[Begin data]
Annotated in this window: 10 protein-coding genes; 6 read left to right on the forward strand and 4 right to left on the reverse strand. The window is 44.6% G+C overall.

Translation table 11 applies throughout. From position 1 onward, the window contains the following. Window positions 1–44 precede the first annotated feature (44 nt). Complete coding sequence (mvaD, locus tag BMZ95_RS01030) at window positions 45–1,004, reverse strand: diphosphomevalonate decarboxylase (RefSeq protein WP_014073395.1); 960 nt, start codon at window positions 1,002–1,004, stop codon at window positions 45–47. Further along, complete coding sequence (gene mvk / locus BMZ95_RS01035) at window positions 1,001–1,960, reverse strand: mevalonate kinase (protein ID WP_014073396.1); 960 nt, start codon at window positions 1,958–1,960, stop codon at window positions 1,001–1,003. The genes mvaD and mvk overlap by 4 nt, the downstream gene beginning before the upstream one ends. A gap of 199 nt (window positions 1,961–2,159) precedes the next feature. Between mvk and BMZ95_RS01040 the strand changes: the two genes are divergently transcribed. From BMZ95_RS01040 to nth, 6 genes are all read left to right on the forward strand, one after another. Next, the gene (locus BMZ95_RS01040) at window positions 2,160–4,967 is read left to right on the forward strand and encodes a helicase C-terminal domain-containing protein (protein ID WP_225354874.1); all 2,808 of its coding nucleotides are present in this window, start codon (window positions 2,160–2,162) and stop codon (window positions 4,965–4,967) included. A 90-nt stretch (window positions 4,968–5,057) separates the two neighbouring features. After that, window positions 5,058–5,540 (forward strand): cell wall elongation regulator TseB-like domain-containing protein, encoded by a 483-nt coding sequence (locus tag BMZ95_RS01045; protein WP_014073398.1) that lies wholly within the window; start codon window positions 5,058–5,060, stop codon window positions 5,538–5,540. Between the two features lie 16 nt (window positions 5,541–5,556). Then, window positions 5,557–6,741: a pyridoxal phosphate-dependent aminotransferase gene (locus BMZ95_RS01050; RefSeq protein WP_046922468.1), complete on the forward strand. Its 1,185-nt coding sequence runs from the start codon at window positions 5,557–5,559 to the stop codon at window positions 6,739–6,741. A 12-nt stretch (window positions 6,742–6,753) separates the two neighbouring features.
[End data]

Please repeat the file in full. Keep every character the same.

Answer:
Annotated in this window: 10 protein-coding genes; 6 read left to right on the forward strand and 4 right to left on the reverse strand. The window is 44.6% G+C overall.

Translation table 11 applies throughout. From position 1 onward, the window contains the following. Window positions 1–44 precede the first annotated feature (44 nt). Complete coding sequence (mvaD, locus tag BMZ95_RS01030) at window positions 45–1,004, reverse strand: diphosphomevalonate decarboxylase (RefSeq protein WP_014073395.1); 960 nt, start codon at window positions 1,002–1,004, stop codon at window positions 45–47. Further along, complete coding sequence (gene mvk / locus BMZ95_RS01035) at window positions 1,001–1,960, reverse strand: mevalonate kinase (protein ID WP_014073396.1); 960 nt, start codon at window positions 1,958–1,960, stop codon at window positions 1,001–1,003. The genes mvaD and mvk overlap by 4 nt, the downstream gene beginning before the upstream one ends. A gap of 199 nt (window positions 1,961–2,159) precedes the next feature. Between mvk and BMZ95_RS01040 the strand changes: the two genes are divergently transcribed. From BMZ95_RS01040 to nth, 6 genes are all read left to right on the forward strand, one after another. Next, the gene (locus BMZ95_RS01040) at window positions 2,160–4,967 is read left to right on the forward strand and encodes a helicase C-terminal domain-containing protein (protein ID WP_225354874.1); all 2,808 of its coding nucleotides are present in this window, start codon (window positions 2,160–2,162) and stop codon (window positions 4,965–4,967) included. A 90-nt stretch (window positions 4,968–5,057) separates the two neighbouring features. After that, window positions 5,058–5,540 (forward strand): cell wall elongation regulator TseB-like domain-containing protein, encoded by a 483-nt coding sequence (locus tag BMZ95_RS01045; protein WP_014073398.1) that lies wholly within the window; start codon window positions 5,058–5,060, stop codon window positions 5,538–5,540. Between the two features lie 16 nt (window positions 5,541–5,556). Then, window positions 5,557–6,741: a pyridoxal phosphate-dependent aminotransferase gene (locus BMZ95_RS01050; RefSeq protein WP_046922468.1), complete on the forward strand. Its 1,185-nt coding sequence runs from the start codon at window positions 5,557–5,559 to the stop codon at window positions 6,739–6,741. A 12-nt stretch (window positions 6,742–6,753) separates the two neighbouring features.